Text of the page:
Keetaru observed that “the map is not the territory” in the sense that actual voting, resource or policy boundaries as measured by various data sources may not match assigned national boundaries. He flagged this as a question of “spatial error bars” for maps.

Distinguishing Global data science from hard established HPC-like pursuits (such as computational chemistry) Kalev Leetaru observed that we make our own bespoke toolkits, and that there is no single ‘magic toolkit” for Big Data, so we should be prepared and willing to spend time putting our toolchain together.

After talking a bit about the historical evolution and growth of data, Kalev Leetaru asked a few perspective-changing questions (some clearly relevant to intelligence agency needs) How to find all protests? How to locate all law books? Some of the more interesting data curation tools and resources Kalev Leetaru mentioned — and a lot more — might be found by the interested reader in The Oxford Guide to Library Research by Thomas Mann.

GDELT (covered further below), labels parse trees with error rates, and reaches beyond the “WHAT” of simple news media to tell us WHY, and ‘how reliable’. One GDELT output product among many is the Daily Global Conflict Report, which covers world leader emotional state and differential change in conflict, not absolute markers.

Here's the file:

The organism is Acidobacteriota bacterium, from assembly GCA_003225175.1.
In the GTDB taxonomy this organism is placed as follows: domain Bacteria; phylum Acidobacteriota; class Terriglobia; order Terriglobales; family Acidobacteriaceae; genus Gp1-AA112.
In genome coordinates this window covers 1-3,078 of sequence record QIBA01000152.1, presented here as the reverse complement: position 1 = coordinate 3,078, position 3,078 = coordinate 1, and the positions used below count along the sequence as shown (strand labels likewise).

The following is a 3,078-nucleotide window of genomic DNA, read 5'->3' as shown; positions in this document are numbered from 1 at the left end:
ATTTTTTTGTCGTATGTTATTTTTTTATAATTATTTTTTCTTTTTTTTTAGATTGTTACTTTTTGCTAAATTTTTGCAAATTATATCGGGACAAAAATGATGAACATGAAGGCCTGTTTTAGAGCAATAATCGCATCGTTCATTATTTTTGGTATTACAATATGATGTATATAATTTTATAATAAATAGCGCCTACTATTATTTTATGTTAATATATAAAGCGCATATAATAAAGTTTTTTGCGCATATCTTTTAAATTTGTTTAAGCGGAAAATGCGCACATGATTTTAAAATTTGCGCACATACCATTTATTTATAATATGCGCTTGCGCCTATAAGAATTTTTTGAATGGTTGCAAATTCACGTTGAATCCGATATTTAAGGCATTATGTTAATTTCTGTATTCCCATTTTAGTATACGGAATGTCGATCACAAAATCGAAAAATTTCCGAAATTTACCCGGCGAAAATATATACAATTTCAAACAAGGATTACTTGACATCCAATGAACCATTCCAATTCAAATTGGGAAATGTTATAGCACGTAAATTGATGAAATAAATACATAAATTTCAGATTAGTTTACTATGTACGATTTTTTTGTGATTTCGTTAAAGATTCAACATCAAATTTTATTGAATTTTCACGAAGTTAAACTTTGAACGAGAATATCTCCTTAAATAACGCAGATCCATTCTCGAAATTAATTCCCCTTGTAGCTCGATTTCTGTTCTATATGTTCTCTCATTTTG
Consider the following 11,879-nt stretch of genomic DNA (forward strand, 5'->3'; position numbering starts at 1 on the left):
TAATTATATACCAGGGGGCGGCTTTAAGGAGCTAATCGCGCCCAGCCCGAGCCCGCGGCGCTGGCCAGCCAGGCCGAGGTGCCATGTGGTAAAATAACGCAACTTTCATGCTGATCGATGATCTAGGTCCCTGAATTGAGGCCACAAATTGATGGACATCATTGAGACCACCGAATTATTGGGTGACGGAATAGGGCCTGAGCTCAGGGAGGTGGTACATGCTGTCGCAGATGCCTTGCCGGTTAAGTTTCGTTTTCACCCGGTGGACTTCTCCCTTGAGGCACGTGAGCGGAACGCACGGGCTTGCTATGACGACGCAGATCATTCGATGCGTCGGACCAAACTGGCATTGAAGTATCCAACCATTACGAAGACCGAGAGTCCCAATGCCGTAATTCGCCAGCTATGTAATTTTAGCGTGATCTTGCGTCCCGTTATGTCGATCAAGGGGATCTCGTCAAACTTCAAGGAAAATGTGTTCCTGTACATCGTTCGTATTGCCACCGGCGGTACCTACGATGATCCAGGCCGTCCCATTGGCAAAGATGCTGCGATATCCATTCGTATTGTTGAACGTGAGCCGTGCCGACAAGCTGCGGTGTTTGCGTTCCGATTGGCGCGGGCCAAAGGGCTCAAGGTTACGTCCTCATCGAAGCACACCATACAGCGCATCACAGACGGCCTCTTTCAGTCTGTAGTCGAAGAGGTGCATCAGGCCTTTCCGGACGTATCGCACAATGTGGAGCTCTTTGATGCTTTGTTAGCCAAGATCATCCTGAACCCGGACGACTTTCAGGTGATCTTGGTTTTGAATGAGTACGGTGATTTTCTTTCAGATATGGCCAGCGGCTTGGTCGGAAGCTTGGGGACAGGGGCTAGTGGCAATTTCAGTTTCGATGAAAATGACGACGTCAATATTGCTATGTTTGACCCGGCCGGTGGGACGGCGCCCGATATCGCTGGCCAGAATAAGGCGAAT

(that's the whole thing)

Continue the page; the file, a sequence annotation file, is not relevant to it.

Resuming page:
One recurring theme was to find ways to define and support “truth.” Kalev Leetaru decried one current trend in Big Data, the so-called “Apple Effect”: making luscious pictures from data; with more focus on appearance than actual ground truth. One example he cited was a conclusion from a recent report on Syria, which -- blithely based on geotagged English-language tweets and Facebook postings -- cast a skewed light on Syria’s rebels (Bzzzzzt!)


Leetaru provided one answer on “how to ‘ground truth’ data” by asking “how accurate are geotagged tweets?” Such tweets are after all only 3% of the total. But he reliably used those tweets. How?  By correlating location to electric power availability. (r = .89) He talked also about how to handle emoticons, irony, sarcasm, and other affective language, cautioning analysts to think beyond blindly plugging data into pictures.